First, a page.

Income statement for Open Office Spreadsheets!

I have finally gotten around to publishing my income statement from check register for multiple activities in one account in an Open Document Spreadsheet (.ods).  I have made a few improvements from the version I made in Excel, mostly around making the year of the income statement another factor in the equation so that you can record information for more than one year into the check register and pull each year separately by changing the date on the income statement.  I tried to also integrate the pivot table version of the spreadsheet, but I have found that Open Office does not seem to have an equivalent to the getpivotdata() function.  However, the array function seems to work with less latency in Open Office than it did in Excel, except when changing the year on the income statement.

Let me know if you have any comments, questions or suggestions!

Mutiple Activities in One Account

Another Excel Income Statement

In a previous post I shared an Excel based income statement (profit and loss) that was based on a data register using sumifs and sum arrays to integrate multiple conditions in both Excel 2007 and earlier versions. However, I originally overlooked another very powerful way to summarize data along multiple conditions that are relatively defined. The worksheets here present the same income statement using a “Getpivotdata” function to pull the information based on relative information.

Once again I had to make two versions (one for Excel 2007 and one for earlier versions) as the pivot table functionality is different and the “iferror” function does not exist in the earlier versions. The only caveat to this worksheet that is a downside from using the others is that you must refresh the pivot table after entering the data before the income statement will update, otherwise this seems to be a very powerful way to summarize the data among a multitude of criteria.

Let me know if you have any thoughts, comments or suggestions on these!

Multiple activities in one account using Getpivotdata (for Excel 2007)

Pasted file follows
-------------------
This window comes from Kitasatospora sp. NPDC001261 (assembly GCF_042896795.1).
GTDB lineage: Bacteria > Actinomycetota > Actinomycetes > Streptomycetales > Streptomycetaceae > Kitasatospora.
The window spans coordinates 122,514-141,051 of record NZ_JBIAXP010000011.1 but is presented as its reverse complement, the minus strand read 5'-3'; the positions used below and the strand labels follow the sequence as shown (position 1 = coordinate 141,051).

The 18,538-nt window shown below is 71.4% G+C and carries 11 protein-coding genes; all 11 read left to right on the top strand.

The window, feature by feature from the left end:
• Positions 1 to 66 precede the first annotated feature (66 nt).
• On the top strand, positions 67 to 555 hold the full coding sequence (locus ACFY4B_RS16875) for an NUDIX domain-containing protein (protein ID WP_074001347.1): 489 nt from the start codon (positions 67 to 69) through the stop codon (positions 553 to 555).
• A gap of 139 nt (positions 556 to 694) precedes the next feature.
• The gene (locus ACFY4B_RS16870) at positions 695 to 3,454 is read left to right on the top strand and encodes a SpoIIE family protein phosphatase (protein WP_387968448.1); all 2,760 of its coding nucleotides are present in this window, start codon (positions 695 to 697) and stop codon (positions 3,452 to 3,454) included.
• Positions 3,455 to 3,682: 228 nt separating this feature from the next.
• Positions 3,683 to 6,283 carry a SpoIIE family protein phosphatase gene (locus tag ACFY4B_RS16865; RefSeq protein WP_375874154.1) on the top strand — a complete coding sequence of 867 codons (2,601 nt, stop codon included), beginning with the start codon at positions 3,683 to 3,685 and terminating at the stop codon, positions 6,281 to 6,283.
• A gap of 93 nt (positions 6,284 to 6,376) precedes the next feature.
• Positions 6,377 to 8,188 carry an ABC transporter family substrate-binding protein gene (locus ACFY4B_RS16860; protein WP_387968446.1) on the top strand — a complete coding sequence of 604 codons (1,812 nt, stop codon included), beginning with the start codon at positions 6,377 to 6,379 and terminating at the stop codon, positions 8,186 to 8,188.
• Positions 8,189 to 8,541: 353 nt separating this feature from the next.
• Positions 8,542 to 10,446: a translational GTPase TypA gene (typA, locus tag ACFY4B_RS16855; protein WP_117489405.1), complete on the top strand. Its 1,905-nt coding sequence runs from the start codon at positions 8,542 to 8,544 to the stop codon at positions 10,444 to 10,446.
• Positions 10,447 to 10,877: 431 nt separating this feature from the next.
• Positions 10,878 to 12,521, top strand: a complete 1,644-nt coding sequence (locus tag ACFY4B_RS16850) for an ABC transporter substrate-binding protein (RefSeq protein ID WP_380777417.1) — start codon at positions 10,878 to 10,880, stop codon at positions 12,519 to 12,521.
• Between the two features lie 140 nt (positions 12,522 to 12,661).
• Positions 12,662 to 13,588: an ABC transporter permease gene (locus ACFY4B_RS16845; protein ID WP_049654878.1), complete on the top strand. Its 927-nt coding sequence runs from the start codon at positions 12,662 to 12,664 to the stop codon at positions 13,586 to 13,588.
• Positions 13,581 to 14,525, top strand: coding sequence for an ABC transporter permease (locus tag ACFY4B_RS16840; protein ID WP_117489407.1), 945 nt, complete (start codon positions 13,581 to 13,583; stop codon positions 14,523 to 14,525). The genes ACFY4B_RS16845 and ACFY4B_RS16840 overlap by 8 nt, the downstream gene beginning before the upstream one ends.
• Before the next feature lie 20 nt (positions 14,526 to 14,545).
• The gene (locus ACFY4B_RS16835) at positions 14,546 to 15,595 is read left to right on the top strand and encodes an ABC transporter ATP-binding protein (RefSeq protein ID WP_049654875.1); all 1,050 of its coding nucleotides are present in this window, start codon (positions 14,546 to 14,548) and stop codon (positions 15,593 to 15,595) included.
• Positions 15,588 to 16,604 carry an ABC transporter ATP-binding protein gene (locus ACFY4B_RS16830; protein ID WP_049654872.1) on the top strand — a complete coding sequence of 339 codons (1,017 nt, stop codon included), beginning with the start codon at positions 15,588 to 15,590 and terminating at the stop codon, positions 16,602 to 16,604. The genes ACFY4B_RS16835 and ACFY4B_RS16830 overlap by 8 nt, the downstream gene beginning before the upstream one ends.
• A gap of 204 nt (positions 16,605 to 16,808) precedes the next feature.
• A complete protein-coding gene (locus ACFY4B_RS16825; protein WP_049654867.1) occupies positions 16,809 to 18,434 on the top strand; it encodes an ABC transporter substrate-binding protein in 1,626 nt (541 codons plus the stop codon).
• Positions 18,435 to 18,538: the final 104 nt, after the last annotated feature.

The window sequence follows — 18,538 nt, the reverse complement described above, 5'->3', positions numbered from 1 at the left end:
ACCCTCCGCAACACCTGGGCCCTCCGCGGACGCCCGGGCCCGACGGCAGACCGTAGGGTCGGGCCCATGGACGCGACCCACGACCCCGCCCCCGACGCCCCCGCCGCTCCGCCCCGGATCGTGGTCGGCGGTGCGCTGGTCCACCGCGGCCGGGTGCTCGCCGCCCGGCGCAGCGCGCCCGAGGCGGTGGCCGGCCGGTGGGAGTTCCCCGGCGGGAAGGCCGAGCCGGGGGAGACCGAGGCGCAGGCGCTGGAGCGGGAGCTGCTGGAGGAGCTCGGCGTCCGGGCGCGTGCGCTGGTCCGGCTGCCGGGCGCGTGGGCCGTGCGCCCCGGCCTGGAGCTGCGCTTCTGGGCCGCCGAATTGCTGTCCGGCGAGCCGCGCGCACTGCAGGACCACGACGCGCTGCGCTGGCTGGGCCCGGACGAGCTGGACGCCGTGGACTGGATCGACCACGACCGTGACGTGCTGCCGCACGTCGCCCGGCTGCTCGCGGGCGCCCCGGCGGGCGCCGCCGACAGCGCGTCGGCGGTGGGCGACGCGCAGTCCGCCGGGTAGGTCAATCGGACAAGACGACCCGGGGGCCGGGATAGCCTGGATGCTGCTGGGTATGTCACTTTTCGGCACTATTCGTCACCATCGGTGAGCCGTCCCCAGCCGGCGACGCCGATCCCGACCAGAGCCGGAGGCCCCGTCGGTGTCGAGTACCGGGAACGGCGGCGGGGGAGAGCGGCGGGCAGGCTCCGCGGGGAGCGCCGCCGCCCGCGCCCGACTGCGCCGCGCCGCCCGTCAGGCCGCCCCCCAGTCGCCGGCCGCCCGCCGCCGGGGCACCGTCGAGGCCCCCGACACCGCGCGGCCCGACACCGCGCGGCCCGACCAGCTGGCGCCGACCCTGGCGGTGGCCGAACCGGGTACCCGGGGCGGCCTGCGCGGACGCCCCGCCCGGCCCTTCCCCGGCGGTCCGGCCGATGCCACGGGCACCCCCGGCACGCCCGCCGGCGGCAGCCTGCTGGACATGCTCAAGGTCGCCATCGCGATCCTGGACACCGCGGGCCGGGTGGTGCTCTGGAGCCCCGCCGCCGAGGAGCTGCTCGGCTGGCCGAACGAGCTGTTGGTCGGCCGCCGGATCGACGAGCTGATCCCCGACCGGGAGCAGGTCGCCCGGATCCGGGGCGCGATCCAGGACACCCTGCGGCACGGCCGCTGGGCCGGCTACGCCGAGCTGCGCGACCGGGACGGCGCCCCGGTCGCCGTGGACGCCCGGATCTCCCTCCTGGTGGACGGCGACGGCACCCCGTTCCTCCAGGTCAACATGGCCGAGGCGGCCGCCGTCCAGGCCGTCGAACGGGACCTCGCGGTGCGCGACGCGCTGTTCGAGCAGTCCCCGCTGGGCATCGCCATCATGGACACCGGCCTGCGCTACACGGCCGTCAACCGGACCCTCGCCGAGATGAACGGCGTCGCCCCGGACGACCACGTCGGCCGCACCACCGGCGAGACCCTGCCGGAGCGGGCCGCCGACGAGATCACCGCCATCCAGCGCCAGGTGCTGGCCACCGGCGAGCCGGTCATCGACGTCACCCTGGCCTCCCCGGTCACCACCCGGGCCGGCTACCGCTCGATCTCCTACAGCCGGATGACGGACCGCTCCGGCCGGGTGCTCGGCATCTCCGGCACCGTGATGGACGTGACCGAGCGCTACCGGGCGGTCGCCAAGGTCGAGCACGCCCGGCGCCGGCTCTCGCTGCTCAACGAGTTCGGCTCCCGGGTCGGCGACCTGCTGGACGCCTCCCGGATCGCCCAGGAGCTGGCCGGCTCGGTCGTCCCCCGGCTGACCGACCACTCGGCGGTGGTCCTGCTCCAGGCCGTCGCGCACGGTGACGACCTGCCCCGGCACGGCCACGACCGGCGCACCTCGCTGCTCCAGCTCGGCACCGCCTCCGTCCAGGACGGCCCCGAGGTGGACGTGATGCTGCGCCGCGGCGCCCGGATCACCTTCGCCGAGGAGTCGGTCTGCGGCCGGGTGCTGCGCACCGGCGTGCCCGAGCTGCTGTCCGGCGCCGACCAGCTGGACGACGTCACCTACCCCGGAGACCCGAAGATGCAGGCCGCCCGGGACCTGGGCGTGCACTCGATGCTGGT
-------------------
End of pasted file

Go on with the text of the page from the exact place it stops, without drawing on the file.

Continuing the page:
Multiple activities in one account using Getpivotdata (ealier versions)

MACRS Half-year convention Depreciation Schedule

This Excel spreadsheet uses lookup functionality to pull in the proper MACRS Half-year convention rate from a table to use in the depreciation schedule.  The lookup that is functionally used is the VLookup as I felt this was the simpler method of accomplishing this functionality, but in column H it has also been demonstrated using the Index function just to drive home the point that there is more than one way to get the job done.

I don’t know if this has a lot of practical application as it will certainly not replace any type of tax depreciation software, but it is a fun exercise to gain additional familiarity with the uses of lookup and index functions.  It may be useful to do some quick entry of a few items to see what the impact may be on some planning issues or for clients to track some of their purchases throughout the year.  This spreadsheet will also function rather well within Google documents for those that do work in the cloud.

MACRS Half-year convention depreciation schedule

Excel based Profit and Loss for multiple activities in one account

Another tool that I have created and would like to share for use, comment, and improvement is a spreadsheet that allows you to track multiple activities running through one bank account for purposes of generating separate profit and loss statements for each activity.  I think it is much quicker and simpler than trying to teach someone to properly use an accounting software and can be a great alternative to the dreaded “green sheets”.

I have noticed others replicate the “green sheet” thinking into Excel spreadsheets used to track profit and loss for light accounting in small business entities.  I think this becomes cumbersome unless you have a monitor 20 miles wide and there is a lot of rework when you want to add an account, thus accounts are often not added and more stuff gets lumped into miscellaneous.

My workbook is set up like a check register where you assign account numbers and activity codes to each transaction.  Then using the power of the “sumifs” function (available in Excel 2007 and newer), Excel can pull the desired information from the activity register into the profit and loss statement.  The version that I made for Excel 2003 and earlier uses the sum function as an array to accomplish the same functionality but runs considerably slower than the version based on the sumifs function.

Also included is a pivot table that summarizes information by account, allowing you to drill down to the detail on an account by account basis.  The 2003 and older version of the PL works with Google Documents rather well, with the exception of the pivot table.

Questions, comments, or suggestions, feel free to let me know what you “really” think.

PL Worksheet with Sumifs, for Excel 2007 or newer

PL Worksheet with Sum array, for Excel 2003 and older

Nebraska Personal Property Tax Template